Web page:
Póg mo thóin sassenach

Easter, 1916
By William Butler Yeats

I have met them at close of day
Coming with vivid faces
From counter or desk among grey
Eighteenth-century houses.
I have passed with a nod of the head
Or polite meaningless words,
Or have lingered awhile and said
Polite meaningless words,
And thought before I had done
Of a mocking tale or a gibe
To please a companion
Around the fire at the club,
Being certain that they and I
But lived where motley is worn:
All changed, changed utterly:
A terrible beauty is born.

That woman’s days were spent
In ignorant good-will,
Her nights in argument
Until her voice grew shrill.
What voice more sweet than hers
When, young and beautiful,
She rode to harriers?
This man had kept a school
And rode our wingèd horse;
This other his helper and friend
Was coming into his force;
He might have won fame in the end,
So sensitive his nature seemed,
So daring and sweet his thought.
This other man I had dreamed
A drunken, vainglorious lout.
He had done most bitter wrong
To some who are near my heart,
Yet I number him in the song;
He, too, has resigned his part
In the casual comedy;
He, too, has been changed in his turn,
Transformed utterly:
A terrible beauty is born.

Hearts with one purpose alone
Through summer and winter seem
Enchanted to a stone
To trouble the living stream.
The horse that comes from the road,
The rider, the birds that range
From cloud to tumbling cloud,
Minute by minute they change;
A shadow of cloud on the stream
Changes minute by minute;
A horse-hoof slides on the brim,
And a horse plashes within it;
The long-legged moor-hens dive,
And hens to moor-cocks call;
Minute by minute they live:
The stone’s in the midst of all.

Too long a sacrifice
Can make a stone of the heart.
O when may it suffice?
That is Heaven’s part, our part
To murmur name upon name,
As a mother names her child
When sleep at last has come
On limbs that had run wild.
What is it but nightfall?
No, no, not night but death;
Was it needless death after all?
For England may keep faith
For all that is done and said.
We know their dream; enough
To know they dreamed and are dead;
And what if excess of love
Bewildered them till they died?
I write it out in a verse—
MacDonagh and MacBride
And Connolly and Pearse
Now and in time to be,
Wherever green is worn,
Are changed, changed utterly:
A terrible beauty is born.


Thanks @wilw

When you observe #TableTopDay
It only matters that you play
The object isn’t win or lose
Or about drinking Mt. Dews
Whether you play Munchkin, Catan,
Dixit, Zombie Dice or San Juan
The basic goal is to have fun
It won’t matter who lost or won


Yes day rhymes with day

When Friday is a payday
To me, that’s a Good Friday
Leaving work early that day?
It becomes a Great Friday!


His breath was shitty

There was a guy from New York City
He wasn’t smart, sexy, or witty
But ain’t this a bitch
He was filthy rich
And always had girls that were pretty


DOMA is dumb

We’re close, but right wing whackos need a shove
Why does marriage need to be defended?
If everyone could marry who they love
I can’t think of anything more splendid


Hoping sanity prevails

If you’re against marriage equality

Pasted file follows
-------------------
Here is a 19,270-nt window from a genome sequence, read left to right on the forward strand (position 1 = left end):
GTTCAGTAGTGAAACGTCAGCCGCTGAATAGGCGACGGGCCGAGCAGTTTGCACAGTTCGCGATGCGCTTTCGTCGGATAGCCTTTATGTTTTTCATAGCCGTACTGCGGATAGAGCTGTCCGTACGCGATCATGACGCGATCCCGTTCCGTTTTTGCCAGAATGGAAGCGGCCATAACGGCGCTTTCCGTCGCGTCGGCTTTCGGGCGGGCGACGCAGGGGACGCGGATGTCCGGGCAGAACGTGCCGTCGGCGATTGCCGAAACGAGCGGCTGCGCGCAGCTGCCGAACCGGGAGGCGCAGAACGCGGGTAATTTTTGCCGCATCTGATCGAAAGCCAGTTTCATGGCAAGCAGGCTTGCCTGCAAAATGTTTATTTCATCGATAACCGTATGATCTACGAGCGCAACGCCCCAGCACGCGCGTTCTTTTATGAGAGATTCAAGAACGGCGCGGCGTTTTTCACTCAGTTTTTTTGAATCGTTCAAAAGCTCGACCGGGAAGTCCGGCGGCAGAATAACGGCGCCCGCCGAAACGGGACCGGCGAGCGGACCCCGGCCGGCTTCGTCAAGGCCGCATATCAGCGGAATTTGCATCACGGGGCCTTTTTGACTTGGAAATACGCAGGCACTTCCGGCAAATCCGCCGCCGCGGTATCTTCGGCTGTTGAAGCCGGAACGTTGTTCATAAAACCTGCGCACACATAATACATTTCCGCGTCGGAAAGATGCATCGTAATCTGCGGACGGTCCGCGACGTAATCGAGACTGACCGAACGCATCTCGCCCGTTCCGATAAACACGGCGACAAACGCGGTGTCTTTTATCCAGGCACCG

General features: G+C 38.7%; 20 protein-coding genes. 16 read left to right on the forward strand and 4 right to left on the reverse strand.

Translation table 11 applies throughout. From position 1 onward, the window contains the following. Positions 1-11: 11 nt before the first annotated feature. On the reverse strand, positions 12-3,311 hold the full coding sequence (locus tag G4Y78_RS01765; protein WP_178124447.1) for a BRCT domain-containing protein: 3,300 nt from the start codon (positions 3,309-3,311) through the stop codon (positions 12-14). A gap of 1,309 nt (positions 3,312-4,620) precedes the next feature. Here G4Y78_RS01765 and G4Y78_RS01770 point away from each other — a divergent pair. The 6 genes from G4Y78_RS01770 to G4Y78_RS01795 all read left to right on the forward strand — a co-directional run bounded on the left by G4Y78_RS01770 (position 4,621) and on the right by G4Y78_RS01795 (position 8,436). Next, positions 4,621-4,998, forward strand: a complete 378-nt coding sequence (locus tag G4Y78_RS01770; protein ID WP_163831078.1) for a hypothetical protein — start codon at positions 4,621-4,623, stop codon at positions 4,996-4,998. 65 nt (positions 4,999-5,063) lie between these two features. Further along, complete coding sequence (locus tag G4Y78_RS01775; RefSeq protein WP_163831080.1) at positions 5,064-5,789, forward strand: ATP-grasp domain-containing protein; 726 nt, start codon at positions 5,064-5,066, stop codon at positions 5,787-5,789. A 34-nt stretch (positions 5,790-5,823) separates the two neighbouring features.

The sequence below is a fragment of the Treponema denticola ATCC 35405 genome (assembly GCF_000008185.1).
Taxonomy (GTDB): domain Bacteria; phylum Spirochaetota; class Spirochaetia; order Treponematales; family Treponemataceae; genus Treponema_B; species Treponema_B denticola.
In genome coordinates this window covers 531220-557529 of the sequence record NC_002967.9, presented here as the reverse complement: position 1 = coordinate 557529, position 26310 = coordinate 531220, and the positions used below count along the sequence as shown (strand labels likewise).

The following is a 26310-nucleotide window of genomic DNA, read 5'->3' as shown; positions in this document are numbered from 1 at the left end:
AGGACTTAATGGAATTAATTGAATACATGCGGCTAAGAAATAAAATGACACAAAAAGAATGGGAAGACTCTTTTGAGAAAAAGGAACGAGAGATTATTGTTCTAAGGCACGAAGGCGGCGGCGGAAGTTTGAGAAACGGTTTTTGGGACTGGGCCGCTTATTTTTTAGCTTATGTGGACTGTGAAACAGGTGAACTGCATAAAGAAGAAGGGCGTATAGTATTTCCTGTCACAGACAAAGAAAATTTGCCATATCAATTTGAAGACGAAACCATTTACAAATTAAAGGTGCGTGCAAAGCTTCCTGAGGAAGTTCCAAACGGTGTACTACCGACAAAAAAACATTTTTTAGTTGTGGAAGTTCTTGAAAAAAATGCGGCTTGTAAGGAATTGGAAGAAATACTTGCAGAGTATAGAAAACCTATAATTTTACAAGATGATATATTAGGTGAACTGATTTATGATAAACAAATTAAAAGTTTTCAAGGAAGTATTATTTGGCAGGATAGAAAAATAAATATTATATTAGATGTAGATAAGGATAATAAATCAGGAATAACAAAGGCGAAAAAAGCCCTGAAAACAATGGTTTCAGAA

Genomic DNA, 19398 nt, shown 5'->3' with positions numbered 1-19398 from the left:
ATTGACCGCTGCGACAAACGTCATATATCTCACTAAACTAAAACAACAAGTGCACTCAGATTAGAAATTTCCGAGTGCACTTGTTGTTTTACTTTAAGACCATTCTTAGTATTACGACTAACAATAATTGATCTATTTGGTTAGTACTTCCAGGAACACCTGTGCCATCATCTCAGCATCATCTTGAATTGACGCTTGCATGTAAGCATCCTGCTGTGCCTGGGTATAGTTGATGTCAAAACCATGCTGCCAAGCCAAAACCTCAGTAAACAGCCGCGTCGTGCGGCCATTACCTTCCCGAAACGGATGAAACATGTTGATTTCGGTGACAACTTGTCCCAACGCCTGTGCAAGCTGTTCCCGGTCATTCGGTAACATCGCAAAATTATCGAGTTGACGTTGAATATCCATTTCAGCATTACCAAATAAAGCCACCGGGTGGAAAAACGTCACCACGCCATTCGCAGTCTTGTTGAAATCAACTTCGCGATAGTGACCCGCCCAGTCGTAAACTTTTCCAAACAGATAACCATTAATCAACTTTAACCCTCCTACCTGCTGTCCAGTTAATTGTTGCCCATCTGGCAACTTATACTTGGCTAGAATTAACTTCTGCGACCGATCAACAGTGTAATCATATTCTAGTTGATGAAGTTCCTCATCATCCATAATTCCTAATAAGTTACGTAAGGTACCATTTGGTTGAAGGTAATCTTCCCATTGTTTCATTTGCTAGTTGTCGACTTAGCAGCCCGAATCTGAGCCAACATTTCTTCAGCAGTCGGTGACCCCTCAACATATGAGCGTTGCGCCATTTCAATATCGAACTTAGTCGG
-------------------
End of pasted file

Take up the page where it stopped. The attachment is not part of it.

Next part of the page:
How big an asshole do you need to be?
The supreme Court will make a decision
I hope they choose love over division


I <3 Merle the pearl

On the last Walking Dead
Asshole Governor said
We will leave you alone
If you bring me Michonne
Rick considers the plan
What is wrong with that man?
Merle attempts to amend
Daryl cries at the end


I’m wearing me green jacket

The Fairies
by William Allingham

Up the airy mountain
Down the rushy glen,
We dare n’t go a-hunting,
For fear of little men;
Wee folk, good folk,
Trooping all together;
Green jacket, red cap,
And white owl’s feather.
Down along the rocky shore
Some make their home,
They live on crispy pancakes
Of yellow tide-foam;
Some in the reeds
Of the black mountain-lake,
With frogs for their watch-dogs,
All night awake.
High on the hill-top
The old King sits;
He is now so old and gray
He’s nigh lost his wits.
With a bridge of white mist
Columbkill he crosses,
On his stately journeys
From Slieveleague to Rosses;
Or going up with music,
On cold starry nights,
To sup with the Queen,
Of the gay Northern Lights.
They stole little Bridget
For seven years long;
When she came down again
Her friends were all gone.
They took her lightly back
Between the night and morrow;
They thought she was fast asleep,
But she was dead with sorrow.
They have kept her ever since
Deep within the lake,
On a bed of flag leaves,
Watching till she wake.
By the craggy hill-side,
Through the mosses bare,
They have planted thorn trees
For pleasure here and there.
Is any man so daring
As dig them up in spite?
He shall find the thornies set
In his bed at night.
Up the airy mountain
Down the rushy glen,
We dare n’t go a-hunting,
For fear of little men;
Wee folk, good folk,
Trooping all together;
Green jacket, red cap,
And white owl’s feather.


Hike me? Haiku!

Too windy outside
Spring’s first walkabout took place
At the local mall


NCAA chumps

Another upset
There goes your sure bet
Your bracket’s busted
You feel disgusted
That’s when March Madness
Turns to March Sadness


Time is the enemy

Met up with an old friend last night
We talked, laughed, drank and had a bite
28 years have passed us by
Catching up is our battle cry


Get well soon mom!

We booked our tickets to Ireland
Mom called to say she broke her hand
Dentist says still no cavities
Today’s storm is just a light breeze
How will this up and down day end?
Gonna meet up with high school friend


Presto! Face slap!

There once was a man from Modesto
Who wrote a dating manifesto
To get to third base
Go to a nice place
And buy her linguini with pesto


Monday funday

Our St. Pat’s party was great
Bubbles blowing in the sun
Can’t count the bangers I ate
Playing Rock Band was so fun
Ciders and beers, we drank a bunch
Then the day turned into night
Next day’s text – “come home for lunch”
What an afternoon delight!


Happy St. Pat’s!

The Dear Little Shamrock